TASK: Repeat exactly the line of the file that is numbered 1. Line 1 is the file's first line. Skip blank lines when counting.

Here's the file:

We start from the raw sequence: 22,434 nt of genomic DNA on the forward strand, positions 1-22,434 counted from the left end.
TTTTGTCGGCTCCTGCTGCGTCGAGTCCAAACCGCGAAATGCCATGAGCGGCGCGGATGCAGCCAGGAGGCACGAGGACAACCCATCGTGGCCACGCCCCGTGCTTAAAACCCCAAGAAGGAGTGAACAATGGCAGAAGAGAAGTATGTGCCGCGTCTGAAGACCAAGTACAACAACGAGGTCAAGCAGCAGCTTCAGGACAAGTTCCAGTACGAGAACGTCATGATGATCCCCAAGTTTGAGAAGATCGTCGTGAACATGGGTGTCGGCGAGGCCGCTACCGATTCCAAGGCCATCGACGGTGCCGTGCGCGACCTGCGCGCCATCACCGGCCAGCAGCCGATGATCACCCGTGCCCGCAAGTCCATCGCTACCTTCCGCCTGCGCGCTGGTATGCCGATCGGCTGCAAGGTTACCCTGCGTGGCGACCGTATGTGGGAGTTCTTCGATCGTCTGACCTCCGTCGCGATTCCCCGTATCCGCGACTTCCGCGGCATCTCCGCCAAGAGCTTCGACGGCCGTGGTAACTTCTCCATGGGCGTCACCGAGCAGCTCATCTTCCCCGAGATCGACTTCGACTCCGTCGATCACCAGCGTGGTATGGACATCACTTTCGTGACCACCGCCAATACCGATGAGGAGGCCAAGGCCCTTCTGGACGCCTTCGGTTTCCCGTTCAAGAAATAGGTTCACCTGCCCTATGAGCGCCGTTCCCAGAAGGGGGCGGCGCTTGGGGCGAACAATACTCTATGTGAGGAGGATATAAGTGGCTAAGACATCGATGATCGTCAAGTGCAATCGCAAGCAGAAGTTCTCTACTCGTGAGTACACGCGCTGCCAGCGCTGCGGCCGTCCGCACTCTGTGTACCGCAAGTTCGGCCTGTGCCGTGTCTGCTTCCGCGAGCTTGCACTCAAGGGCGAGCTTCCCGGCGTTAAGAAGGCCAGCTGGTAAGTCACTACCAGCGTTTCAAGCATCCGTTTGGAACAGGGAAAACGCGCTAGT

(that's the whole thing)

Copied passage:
We start from the raw sequence: 22,434 nt of genomic DNA on the forward strand, positions 1-22,434 counted from the left end.